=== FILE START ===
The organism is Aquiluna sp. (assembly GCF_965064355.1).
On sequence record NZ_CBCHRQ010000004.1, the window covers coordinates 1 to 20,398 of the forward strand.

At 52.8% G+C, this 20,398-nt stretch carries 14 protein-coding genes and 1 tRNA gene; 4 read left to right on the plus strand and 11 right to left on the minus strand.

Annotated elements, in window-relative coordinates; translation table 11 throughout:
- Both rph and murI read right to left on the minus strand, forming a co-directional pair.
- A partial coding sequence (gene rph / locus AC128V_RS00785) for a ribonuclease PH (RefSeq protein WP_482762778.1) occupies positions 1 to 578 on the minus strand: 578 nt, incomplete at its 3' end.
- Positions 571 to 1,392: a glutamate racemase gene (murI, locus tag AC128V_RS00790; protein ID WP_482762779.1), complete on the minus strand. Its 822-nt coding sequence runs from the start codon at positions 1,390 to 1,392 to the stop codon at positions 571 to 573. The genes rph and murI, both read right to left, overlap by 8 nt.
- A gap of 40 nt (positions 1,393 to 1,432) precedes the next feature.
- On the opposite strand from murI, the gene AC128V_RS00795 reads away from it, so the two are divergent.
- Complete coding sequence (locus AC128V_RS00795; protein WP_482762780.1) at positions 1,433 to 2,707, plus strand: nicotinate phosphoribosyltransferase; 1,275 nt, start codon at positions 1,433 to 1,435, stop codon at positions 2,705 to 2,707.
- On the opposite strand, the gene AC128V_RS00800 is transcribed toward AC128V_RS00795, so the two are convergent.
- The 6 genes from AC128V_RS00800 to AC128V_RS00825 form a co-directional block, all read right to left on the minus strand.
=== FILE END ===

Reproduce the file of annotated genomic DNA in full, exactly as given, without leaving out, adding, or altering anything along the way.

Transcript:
The organism is Aquiluna sp. (assembly GCF_965064355.1).
On sequence record NZ_CBCHRQ010000004.1, the window covers coordinates 1 to 20,398 of the forward strand.

At 52.8% G+C, this 20,398-nt stretch carries 14 protein-coding genes and 1 tRNA gene; 4 read left to right on the plus strand and 11 right to left on the minus strand.

Annotated elements, in window-relative coordinates; translation table 11 throughout:
- Both rph and murI read right to left on the minus strand, forming a co-directional pair.
- A partial coding sequence (gene rph / locus AC128V_RS00785) for a ribonuclease PH (RefSeq protein WP_482762778.1) occupies positions 1 to 578 on the minus strand: 578 nt, incomplete at its 3' end.
- Positions 571 to 1,392: a glutamate racemase gene (murI, locus tag AC128V_RS00790; protein ID WP_482762779.1), complete on the minus strand. Its 822-nt coding sequence runs from the start codon at positions 1,390 to 1,392 to the stop codon at positions 571 to 573. The genes rph and murI, both read right to left, overlap by 8 nt.
- A gap of 40 nt (positions 1,393 to 1,432) precedes the next feature.
- On the opposite strand from murI, the gene AC128V_RS00795 reads away from it, so the two are divergent.
- Complete coding sequence (locus AC128V_RS00795; protein WP_482762780.1) at positions 1,433 to 2,707, plus strand: nicotinate phosphoribosyltransferase; 1,275 nt, start codon at positions 1,433 to 1,435, stop codon at positions 2,705 to 2,707.
- On the opposite strand, the gene AC128V_RS00800 is transcribed toward AC128V_RS00795, so the two are convergent.
- The 6 genes from AC128V_RS00800 to AC128V_RS00825 form a co-directional block, all read right to left on the minus strand.